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The Wreck of the Peter Iredale

Peter Iredale Rd

The wreck of the Peter Iredale is shown in this photograph, taken by Portland photographer Leo Simon on November 13, 1906, nineteen days after the ship ran aground near Ft. Stevens.

The Peter Iredale was a four-masted steel bark built in Maryport, England, in 1890 and owned by British shipping firm Iredale & Porter. On September 26, 1906, the Iredale left Salina Cruz, Mexico, bound for Portland, where it was to pick up a cargo of wheat for the United Kingdom. Despite encountering heavy fog, they managed to safely reach the mouth of the Columbia River early in the morning of October 25. The captain of the ship, H. Lawrence, later recalled that, as they waited for a pilot, "a heavy southeast wind blew and a strong current prevailed. Before the vessel could be veered around, she was in the breakers and all efforts to keep her off were unavailing." The Iredale ran aground at Clatsop Beach, hitting so hard that three of her masts snapped from the impact. Fortunately, none of the crew were seriously injured. Captain Lawrence ordered that the ship be abandoned, and rockets were launched to signal for help.

The lifesaving station at Point Adams quickly responded, sending a team of men to rescue the crew. It was a dangerous task, but the lifesavers managed to bring all twenty-seven crewmen, including two stowaways, safely to shore. William K. Inman, one of the lifesavers who helped Captain Lawrence ashore, remembered that the red-bearded captain stood stiffly at attention, saluted his ship, and said "May God bless you and may your bones bleach in these sands." He then turned and addressed his men with a bottle of whisky in his hand. "Boys," he said, "have a drink." The British Naval Court later ruled that the sudden wind shift and the strong current were responsible for the stranding of the ship, and that the captain and his officers were "in no wise to blame."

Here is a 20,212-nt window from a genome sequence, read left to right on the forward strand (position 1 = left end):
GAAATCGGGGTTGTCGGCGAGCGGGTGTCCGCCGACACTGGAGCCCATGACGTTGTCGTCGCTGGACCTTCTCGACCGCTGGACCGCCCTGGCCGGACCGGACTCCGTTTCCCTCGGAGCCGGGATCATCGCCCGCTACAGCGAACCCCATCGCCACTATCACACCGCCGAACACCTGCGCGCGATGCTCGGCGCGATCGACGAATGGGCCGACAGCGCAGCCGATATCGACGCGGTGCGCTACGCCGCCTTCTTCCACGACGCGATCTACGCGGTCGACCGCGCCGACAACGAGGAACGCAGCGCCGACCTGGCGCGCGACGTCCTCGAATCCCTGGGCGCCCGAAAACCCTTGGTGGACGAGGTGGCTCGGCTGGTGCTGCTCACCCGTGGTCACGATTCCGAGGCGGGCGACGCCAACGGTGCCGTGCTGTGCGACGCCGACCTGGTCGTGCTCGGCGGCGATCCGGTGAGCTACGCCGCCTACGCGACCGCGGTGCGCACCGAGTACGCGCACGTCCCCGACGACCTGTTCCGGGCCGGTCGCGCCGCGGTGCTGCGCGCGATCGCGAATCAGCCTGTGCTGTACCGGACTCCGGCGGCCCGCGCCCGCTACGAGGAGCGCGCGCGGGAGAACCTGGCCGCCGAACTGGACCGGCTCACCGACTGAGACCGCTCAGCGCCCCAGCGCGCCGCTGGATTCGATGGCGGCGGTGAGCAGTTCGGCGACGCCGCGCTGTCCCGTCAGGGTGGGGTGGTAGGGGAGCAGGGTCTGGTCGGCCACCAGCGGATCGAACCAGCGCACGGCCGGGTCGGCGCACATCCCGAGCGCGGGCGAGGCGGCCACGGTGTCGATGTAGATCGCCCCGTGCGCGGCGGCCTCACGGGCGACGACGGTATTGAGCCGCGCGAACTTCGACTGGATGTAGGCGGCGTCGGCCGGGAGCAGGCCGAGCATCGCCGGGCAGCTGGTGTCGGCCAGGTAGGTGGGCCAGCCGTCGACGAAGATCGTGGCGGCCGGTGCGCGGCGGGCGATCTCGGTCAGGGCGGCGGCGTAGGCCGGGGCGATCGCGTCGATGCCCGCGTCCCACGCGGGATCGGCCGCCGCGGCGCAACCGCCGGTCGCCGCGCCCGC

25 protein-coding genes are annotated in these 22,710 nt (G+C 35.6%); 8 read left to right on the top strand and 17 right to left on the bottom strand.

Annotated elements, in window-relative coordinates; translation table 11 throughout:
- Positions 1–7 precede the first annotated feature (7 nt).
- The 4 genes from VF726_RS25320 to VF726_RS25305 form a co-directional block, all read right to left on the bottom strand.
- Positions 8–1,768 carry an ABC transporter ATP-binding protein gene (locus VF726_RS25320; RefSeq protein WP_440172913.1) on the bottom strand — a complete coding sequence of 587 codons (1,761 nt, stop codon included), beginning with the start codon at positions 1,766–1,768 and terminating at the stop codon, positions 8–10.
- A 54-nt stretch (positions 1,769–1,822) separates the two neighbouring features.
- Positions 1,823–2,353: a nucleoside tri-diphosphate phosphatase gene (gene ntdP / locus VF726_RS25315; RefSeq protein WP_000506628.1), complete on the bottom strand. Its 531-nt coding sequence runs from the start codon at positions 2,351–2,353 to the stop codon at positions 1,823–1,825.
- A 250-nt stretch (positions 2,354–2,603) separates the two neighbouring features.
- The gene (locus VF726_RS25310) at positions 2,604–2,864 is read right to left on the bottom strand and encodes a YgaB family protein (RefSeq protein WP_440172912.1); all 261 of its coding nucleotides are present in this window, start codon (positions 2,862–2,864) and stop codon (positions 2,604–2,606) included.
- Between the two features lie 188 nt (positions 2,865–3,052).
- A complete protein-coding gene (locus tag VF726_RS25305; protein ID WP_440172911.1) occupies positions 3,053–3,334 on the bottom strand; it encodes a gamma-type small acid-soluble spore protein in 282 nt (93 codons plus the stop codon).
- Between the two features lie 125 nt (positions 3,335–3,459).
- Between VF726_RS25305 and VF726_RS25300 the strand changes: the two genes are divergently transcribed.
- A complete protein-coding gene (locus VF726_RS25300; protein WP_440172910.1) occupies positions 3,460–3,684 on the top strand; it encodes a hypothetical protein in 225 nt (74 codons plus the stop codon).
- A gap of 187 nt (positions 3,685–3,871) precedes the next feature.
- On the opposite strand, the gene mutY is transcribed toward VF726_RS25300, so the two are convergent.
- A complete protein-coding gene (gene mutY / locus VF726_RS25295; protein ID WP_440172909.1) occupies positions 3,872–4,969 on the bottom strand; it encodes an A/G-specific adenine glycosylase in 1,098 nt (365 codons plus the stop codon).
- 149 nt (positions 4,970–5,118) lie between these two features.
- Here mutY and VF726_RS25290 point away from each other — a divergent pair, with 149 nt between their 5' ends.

The wrecked bark became an immediate tourist attraction. The day after the ship ran ashore the Oregon Journal reported that the wreck "proved a strong attraction...and in spite of the gale that was raging scores flocked to the scene of the disaster." They noted that the Astoria & Columbia River Railroad was already planning to run excursion trains to the site.

Although the ship has been broken up by wave, wind, and sand over the years, the wreck of the Peter Iredale continues to be a popular tourist attraction.


Robert Crosland

Thursday, July 26, 2018
This is an actual shipwreck that ran aground on the beach. It's been there for over a hundred years so freaking cool to see. This is also located at a very nice Sandy Beach with lots of places to explore or just take time to relax. It does get pretty cold here so bring a jacket!

Mike Reda

Tuesday, July 31, 2018
Incredibly cool and worth a visit! The beach is drive on if you can find the entrance to drive through (I think) - gives Long Beach a run for its money in my opinion! When I was there, there was an excellent volunteer actually talking about the history of the wreck - such a great story, definitely stop by for a listen!


Friday, Aug. 3, 2018
Great historical landmark and right next to a beach! Locals often recommend this beach as it is overall safe and fun for kids of all ages. The seagulls are a little too up close sometimes, but its totally worth the views.

Kathryn English

Monday, July 23, 2018
This is my #1 favorite beach in Oregon. The shipwreck is a big draw for photographers and little kids. You will get the most spectacular photos here at Sunset... even with your phone.

Kara Fielding

Monday, July 23, 2018
I’ll never forget the first time we visited the wreck of the peter ire dale. As my kids first time to the ocean, this place did not disappoint. Both my little people found “treasure” here. One found a cool painted rock and the other found a real British 1 pound coin. The wreck is super cool too.

The Wreck of the Peter Iredale is not affiliated with AmericanTowns Media